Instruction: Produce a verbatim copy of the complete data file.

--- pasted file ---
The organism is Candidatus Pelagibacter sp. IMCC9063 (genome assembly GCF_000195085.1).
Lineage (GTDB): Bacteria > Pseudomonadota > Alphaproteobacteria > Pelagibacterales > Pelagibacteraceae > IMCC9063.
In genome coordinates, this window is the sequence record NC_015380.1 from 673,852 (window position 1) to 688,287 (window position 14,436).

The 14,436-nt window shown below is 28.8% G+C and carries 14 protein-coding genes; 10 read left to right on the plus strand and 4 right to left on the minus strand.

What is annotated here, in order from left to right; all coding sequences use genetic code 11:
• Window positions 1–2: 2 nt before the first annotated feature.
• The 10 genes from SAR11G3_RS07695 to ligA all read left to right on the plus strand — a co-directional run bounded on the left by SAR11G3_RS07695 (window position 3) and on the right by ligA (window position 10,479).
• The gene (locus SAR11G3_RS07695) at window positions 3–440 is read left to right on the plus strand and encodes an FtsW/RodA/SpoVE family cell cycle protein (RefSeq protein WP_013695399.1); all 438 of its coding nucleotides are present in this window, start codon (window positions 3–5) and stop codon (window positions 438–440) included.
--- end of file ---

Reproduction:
The organism is Candidatus Pelagibacter sp. IMCC9063 (genome assembly GCF_000195085.1).
Lineage (GTDB): Bacteria > Pseudomonadota > Alphaproteobacteria > Pelagibacterales > Pelagibacteraceae > IMCC9063.
In genome coordinates, this window is the sequence record NC_015380.1 from 673,852 (window position 1) to 688,287 (window position 14,436).

The 14,436-nt window shown below is 28.8% G+C and carries 14 protein-coding genes; 10 read left to right on the plus strand and 4 right to left on the minus strand.

What is annotated here, in order from left to right; all coding sequences use genetic code 11:
• Window positions 1–2: 2 nt before the first annotated feature.
• The 10 genes from SAR11G3_RS07695 to ligA all read left to right on the plus strand — a co-directional run bounded on the left by SAR11G3_RS07695 (window position 3) and on the right by ligA (window position 10,479).
• The gene (locus SAR11G3_RS07695) at window positions 3–440 is read left to right on the plus strand and encodes an FtsW/RodA/SpoVE family cell cycle protein (RefSeq protein WP_013695399.1); all 438 of its coding nucleotides are present in this window, start codon (window positions 3–5) and stop codon (window positions 438–440) included.